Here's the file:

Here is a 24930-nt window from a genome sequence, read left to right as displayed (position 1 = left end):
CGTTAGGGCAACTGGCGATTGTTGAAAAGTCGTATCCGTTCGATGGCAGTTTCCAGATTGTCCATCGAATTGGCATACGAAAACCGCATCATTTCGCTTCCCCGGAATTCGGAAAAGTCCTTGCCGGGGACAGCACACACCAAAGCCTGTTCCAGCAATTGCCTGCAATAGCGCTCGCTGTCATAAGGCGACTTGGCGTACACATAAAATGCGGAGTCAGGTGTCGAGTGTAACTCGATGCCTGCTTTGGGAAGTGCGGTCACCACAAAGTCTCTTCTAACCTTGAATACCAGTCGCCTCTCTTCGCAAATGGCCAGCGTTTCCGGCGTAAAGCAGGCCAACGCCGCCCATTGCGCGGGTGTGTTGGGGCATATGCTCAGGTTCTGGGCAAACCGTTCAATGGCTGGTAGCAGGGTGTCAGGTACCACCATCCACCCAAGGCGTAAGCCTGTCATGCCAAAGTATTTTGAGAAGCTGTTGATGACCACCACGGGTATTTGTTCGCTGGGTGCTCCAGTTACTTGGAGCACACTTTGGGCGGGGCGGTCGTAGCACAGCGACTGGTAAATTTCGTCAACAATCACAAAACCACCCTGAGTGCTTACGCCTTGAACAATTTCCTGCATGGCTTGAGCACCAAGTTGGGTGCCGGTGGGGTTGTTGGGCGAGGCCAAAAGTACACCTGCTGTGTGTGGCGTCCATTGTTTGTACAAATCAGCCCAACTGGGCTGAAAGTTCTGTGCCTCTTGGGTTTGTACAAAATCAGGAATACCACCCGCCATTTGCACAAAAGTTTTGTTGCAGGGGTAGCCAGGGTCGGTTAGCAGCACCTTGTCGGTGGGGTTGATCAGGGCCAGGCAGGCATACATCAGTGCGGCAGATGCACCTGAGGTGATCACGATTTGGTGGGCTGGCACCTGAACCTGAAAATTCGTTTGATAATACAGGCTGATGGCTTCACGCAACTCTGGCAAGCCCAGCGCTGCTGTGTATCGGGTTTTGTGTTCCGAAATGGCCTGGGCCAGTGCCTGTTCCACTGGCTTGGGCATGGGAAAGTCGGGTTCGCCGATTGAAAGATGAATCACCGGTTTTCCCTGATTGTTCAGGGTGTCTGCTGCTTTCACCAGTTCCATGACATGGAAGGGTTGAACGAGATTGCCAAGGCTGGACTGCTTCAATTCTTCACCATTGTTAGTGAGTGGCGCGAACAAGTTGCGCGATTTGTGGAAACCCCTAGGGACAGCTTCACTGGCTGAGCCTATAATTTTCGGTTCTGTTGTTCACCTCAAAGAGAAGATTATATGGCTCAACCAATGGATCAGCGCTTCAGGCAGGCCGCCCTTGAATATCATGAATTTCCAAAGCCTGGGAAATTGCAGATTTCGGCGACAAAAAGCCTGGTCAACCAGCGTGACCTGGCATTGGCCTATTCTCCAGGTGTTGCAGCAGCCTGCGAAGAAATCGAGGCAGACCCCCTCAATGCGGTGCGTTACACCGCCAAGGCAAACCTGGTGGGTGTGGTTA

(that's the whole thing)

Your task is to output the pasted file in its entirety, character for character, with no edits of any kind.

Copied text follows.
Here is a 24930-nt window from a genome sequence, read left to right as displayed (position 1 = left end):
CGTTAGGGCAACTGGCGATTGTTGAAAAGTCGTATCCGTTCGATGGCAGTTTCCAGATTGTCCATCGAATTGGCATACGAAAACCGCATCATTTCGCTTCCCCGGAATTCGGAAAAGTCCTTGCCGGGGACAGCACACACCAAAGCCTGTTCCAGCAATTGCCTGCAATAGCGCTCGCTGTCATAAGGCGACTTGGCGTACACATAAAATGCGGAGTCAGGTGTCGAGTGTAACTCGATGCCTGCTTTGGGAAGTGCGGTCACCACAAAGTCTCTTCTAACCTTGAATACCAGTCGCCTCTCTTCGCAAATGGCCAGCGTTTCCGGCGTAAAGCAGGCCAACGCCGCCCATTGCGCGGGTGTGTTGGGGCATATGCTCAGGTTCTGGGCAAACCGTTCAATGGCTGGTAGCAGGGTGTCAGGTACCACCATCCACCCAAGGCGTAAGCCTGTCATGCCAAAGTATTTTGAGAAGCTGTTGATGACCACCACGGGTATTTGTTCGCTGGGTGCTCCAGTTACTTGGAGCACACTTTGGGCGGGGCGGTCGTAGCACAGCGACTGGTAAATTTCGTCAACAATCACAAAACCACCCTGAGTGCTTACGCCTTGAACAATTTCCTGCATGGCTTGAGCACCAAGTTGGGTGCCGGTGGGGTTGTTGGGCGAGGCCAAAAGTACACCTGCTGTGTGTGGCGTCCATTGTTTGTACAAATCAGCCCAACTGGGCTGAAAGTTCTGTGCCTCTTGGGTTTGTACAAAATCAGGAATACCACCCGCCATTTGCACAAAAGTTTTGTTGCAGGGGTAGCCAGGGTCGGTTAGCAGCACCTTGTCGGTGGGGTTGATCAGGGCCAGGCAGGCATACATCAGTGCGGCAGATGCACCTGAGGTGATCACGATTTGGTGGGCTGGCACCTGAACCTGAAAATTCGTTTGATAATACAGGCTGATGGCTTCACGCAACTCTGGCAAGCCCAGCGCTGCTGTGTATCGGGTTTTGTGTTCCGAAATGGCCTGGGCCAGTGCCTGTTCCACTGGCTTGGGCATGGGAAAGTCGGGTTCGCCGATTGAAAGATGAATCACCGGTTTTCCCTGATTGTTCAGGGTGTCTGCTGCTTTCACCAGTTCCATGACATGGAAGGGTTGAACGAGATTGCCAAGGCTGGACTGCTTCAATTCTTCACCATTGTTAGTGAGTGGCGCGAACAAGTTGCGCGATTTGTGGAAACCCCTAGGGACAGCTTCACTGGCTGAGCCTATAATTTTCGGTTCTGTTGTTCACCTCAAAGAGAAGATTATATGGCTCAACCAATGGATCAGCGCTTCAGGCAGGCCGCCCTTGAATATCATGAATTTCCAAAGCCTGGGAAATTGCAGATTTCGGCGACAAAAAGCCTGGTCAACCAGCGTGACCTGGCATTGGCCTATTCTCCAGGTGTTGCAGCAGCCTGCGAAGAAATCGAGGCAGACCCCCTCAATGCGGTGCGTTACACCGCCAAGGCAAACCTGGTGGGTGTGGTTA